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Lions Remain in Purgatory for Another Year Following Laughable Loss

Written by: JT Bowen

Instagram: @_jtbowen

How much can change in six months?

There was a time, not too long ago, that this was supposed to be the Lions year.

After the excitement in the opening day of free agency: Winning the Trey Flowers sweepstakes, upgrading positions of need with Jesse James and Justin Coleman, and adding stopgaps like Danny Amendola. Detroit looked to be going all-in on Matt Patricia’s second year, throwing cash at big-name players, something largely uncommon in Allen Park.

And the 2019 Draft, too. Though the Lions had edge rusher Josh Allen snatched from their clutches by Jacksonville, they were able to add the tight end of the future. They added linebacking depth with Jahlani Tavai. They bolstered an already-young secondary with Will Harris and stole consensus top-3 corner Amani Oruwariye in the fifth round. While many fans were split on the Lions’ selections given some of the moves made in free agency, the excitement for a new class of rookies, year in and year out, is contagious.

This wave of enthusiasm, the “hey, we have a solid team here” mentality carried into training camp. In spite of a few injuries, the Lions looked to have a productive preseason. Young players, like Teez Tabor, looked like they were turning the corner and veterans, like Matthew Stafford, appeared to be improving from a disappointing 2018 campaign. The majority of the team seemed to be buying into Matt Patricia’s mindset and attitude, and the hushed sentiment of “we’re underrated” only grew larger.

An exclamation point on the offseason was undoubtedly the Mike Daniels signing. Detroit was able to bring in the former Pro Bowler and divisional rival after his untimely release from Green Bay, a veritable shock to fans and national media alike. And when asked about why he came to Detroit, his answer added another surprise — “Matt Patricia,” he replied succinctly.

This wholly encapsulated the theme of Detroit’s offseason. Daniels received calls from roughly a dozen other NFL teams, most of which were notably better than the Lions. Sure, some of it could be attributed to wanting to exact revenge on Green Bay, but the high praise Daniels gave Patricia and his beautiful, erudite mind for football seemed legitimate. Daniels wanted to come to Detroit, to play for a gridiron genius and rocket scientist in Matt Patricia. To return to his form as a star defensive tackle in the best defensive schemes. To play alongside stars like Damon Harrison and Trey Flowers, and form one of the most fearsome defensive lines in the league.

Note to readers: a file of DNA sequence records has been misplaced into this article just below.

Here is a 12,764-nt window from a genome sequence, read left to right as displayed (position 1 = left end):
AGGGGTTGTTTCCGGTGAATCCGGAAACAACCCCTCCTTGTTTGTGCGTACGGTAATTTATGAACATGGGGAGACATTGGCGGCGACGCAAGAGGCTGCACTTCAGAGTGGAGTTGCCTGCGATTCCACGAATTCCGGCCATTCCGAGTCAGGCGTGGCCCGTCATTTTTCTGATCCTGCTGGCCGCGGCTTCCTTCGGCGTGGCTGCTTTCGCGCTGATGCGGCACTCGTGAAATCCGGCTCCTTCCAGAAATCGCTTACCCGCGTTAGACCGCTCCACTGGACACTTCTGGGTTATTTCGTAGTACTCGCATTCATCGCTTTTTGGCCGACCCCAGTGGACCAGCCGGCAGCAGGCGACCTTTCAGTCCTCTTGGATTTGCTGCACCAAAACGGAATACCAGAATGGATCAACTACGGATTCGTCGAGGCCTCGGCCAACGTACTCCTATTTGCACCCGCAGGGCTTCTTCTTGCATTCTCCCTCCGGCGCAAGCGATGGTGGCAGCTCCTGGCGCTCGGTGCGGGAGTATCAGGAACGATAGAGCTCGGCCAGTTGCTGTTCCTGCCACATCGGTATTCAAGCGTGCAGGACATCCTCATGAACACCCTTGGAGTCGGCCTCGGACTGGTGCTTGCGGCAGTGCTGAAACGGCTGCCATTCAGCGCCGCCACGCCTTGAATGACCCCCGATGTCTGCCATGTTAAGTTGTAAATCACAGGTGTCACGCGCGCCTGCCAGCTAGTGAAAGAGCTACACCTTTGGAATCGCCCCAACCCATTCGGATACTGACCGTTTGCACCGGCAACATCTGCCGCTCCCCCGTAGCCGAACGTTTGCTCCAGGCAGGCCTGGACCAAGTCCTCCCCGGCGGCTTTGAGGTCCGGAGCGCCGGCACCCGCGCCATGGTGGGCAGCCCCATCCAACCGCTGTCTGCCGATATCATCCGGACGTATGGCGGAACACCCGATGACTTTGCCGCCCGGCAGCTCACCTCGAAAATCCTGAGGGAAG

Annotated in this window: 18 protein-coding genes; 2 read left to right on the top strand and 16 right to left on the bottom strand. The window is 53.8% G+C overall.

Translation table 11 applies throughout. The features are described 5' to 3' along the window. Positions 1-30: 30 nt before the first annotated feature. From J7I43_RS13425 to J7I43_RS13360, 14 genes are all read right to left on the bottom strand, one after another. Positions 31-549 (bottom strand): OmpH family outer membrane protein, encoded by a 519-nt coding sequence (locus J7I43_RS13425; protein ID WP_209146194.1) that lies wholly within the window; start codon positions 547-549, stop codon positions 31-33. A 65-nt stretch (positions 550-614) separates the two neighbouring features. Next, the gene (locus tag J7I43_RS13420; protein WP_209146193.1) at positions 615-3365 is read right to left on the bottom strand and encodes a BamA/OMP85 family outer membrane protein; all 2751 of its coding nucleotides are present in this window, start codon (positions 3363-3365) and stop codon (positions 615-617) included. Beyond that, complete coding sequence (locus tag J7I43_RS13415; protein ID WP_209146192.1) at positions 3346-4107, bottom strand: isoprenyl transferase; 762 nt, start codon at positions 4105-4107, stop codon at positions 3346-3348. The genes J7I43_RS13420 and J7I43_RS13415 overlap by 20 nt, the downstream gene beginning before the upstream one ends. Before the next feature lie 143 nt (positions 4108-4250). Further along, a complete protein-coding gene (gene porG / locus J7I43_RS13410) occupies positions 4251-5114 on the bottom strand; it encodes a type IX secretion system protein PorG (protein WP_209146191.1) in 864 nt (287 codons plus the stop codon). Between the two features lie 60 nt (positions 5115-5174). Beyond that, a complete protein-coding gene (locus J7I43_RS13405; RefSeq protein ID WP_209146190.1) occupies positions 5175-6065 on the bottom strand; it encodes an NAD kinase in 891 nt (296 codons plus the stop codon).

Despite the Lions’ rocky 4-0 preseason, hopes remained high, at least among fans. National media still, weirdly, thought the Lions weren’t that good. They thought that, somehow, Matt Patricia might not be a great coach, and that there were three definitively better teams in the NFC North. ‘Detroit vs Everybody’ chants continued to surge, as fans confidently felt that this team was different.

Things remained quiet in the front office. Bob Quinn and Patricia, our knights in shining armor, maintained the tight-lipped, blinds-closed approach. They would never, and still won’t, voice excitement. Won’t address media headlines, and won’t take heed to criticism. Power to them, I suppose. If only it served any purpose, or made the Lions better.

So, what happened?

The whispers began Week 1 in Arizona, against a rookie quarterback in Kyler Murray. Detroit played a really solid first half and a really awful second half. They allowed the listless Cardinals to claw their way back from a blowout loss to a tie. It was embarrassing, but we stayed hopeful. Still 15 games, right?

The Lions bounced back in a big way the next two weeks, securing victories over two tough opponents in the Chargers and the Eagles. They weren’t pretty, but a win’s a win.

Perhaps the most polarizing game came against Kansas City. Our boys in blue went toe-to-toe against the league’s best team at the time in the Chiefs, and although they lost, they seemed to have proven themselves as a real threat.

Detroit, despite the defeat, looked to solidify themselves in the NFC North against Aaron Rodgers. But they couldn’t, squandering an early lead. And they couldn’t make up divisional ground the following week, either, being out-dueled by the Vikings at Ford Field. Take some solace in an ugly win over the Giants, but any hopes of season revival were squashed after the past two losses to Oakland and Chicago, respectively.

Things aren’t spiraling out of control anymore — they already have. This season is over. No playoffs. No thrilling wins over divisional opponents to contend in a tight NFC North or commanding victories over objectively-worse teams like New York that we thought were feasible earlier this year. Another year of futility and irrelevance for Detroit, and a common finish probable in the NFC North’s basement. At this point, the Lions are solely playing for jobs.

How quickly things can change.



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